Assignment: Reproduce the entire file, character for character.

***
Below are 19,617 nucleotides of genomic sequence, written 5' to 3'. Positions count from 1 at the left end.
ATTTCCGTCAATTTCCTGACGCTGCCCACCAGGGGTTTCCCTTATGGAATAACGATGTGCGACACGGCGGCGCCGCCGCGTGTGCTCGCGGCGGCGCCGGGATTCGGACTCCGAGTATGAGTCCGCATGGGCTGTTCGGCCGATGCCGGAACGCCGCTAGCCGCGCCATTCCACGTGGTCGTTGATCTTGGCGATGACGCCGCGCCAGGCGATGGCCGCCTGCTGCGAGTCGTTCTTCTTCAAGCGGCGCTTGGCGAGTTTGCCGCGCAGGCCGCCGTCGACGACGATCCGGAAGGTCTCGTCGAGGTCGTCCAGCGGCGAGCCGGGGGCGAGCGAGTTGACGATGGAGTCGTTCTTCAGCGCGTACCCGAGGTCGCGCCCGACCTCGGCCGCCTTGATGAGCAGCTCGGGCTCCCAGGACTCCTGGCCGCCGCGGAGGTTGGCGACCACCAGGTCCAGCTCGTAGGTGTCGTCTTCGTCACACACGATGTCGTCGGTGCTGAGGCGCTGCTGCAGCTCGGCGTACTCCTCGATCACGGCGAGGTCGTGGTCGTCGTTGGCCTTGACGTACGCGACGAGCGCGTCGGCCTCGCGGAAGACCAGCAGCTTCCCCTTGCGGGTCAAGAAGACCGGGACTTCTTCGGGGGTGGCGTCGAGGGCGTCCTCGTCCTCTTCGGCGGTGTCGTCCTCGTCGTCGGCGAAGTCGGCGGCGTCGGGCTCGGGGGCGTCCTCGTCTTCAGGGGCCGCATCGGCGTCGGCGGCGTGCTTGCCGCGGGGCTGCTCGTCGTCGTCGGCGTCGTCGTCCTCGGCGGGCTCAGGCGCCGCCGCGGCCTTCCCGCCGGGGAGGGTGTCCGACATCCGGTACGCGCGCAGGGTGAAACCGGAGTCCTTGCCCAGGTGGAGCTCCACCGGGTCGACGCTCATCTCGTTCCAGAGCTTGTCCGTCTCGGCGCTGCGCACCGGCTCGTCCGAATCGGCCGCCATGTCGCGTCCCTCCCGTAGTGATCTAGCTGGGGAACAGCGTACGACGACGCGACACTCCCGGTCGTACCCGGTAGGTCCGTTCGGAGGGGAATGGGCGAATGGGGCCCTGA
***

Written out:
Below are 19,617 nucleotides of genomic sequence, written 5' to 3'. Positions count from 1 at the left end.
ATTTCCGTCAATTTCCTGACGCTGCCCACCAGGGGTTTCCCTTATGGAATAACGATGTGCGACACGGCGGCGCCGCCGCGTGTGCTCGCGGCGGCGCCGGGATTCGGACTCCGAGTATGAGTCCGCATGGGCTGTTCGGCCGATGCCGGAACGCCGCTAGCCGCGCCATTCCACGTGGTCGTTGATCTTGGCGATGACGCCGCGCCAGGCGATGGCCGCCTGCTGCGAGTCGTTCTTCTTCAAGCGGCGCTTGGCGAGTTTGCCGCGCAGGCCGCCGTCGACGACGATCCGGAAGGTCTCGTCGAGGTCGTCCAGCGGCGAGCCGGGGGCGAGCGAGTTGACGATGGAGTCGTTCTTCAGCGCGTACCCGAGGTCGCGCCCGACCTCGGCCGCCTTGATGAGCAGCTCGGGCTCCCAGGACTCCTGGCCGCCGCGGAGGTTGGCGACCACCAGGTCCAGCTCGTAGGTGTCGTCTTCGTCACACACGATGTCGTCGGTGCTGAGGCGCTGCTGCAGCTCGGCGTACTCCTCGATCACGGCGAGGTCGTGGTCGTCGTTGGCCTTGACGTACGCGACGAGCGCGTCGGCCTCGCGGAAGACCAGCAGCTTCCCCTTGCGGGTCAAGAAGACCGGGACTTCTTCGGGGGTGGCGTCGAGGGCGTCCTCGTCCTCTTCGGCGGTGTCGTCCTCGTCGTCGGCGAAGTCGGCGGCGTCGGGCTCGGGGGCGTCCTCGTCTTCAGGGGCCGCATCGGCGTCGGCGGCGTGCTTGCCGCGGGGCTGCTCGTCGTCGTCGGCGTCGTCGTCCTCGGCGGGCTCAGGCGCCGCCGCGGCCTTCCCGCCGGGGAGGGTGTCCGACATCCGGTACGCGCGCAGGGTGAAACCGGAGTCCTTGCCCAGGTGGAGCTCCACCGGGTCGACGCTCATCTCGTTCCAGAGCTTGTCCGTCTCGGCGCTGCGCACCGGCTCGTCCGAATCGGCCGCCATGTCGCGTCCCTCCCGTAGTGATCTAGCTGGGGAACAGCGTACGACGACGCGACACTCCCGGTCGTACCCGGTAGGTCCGTTCGGAGGGGAATGGGCGAATGGGGCCCTGA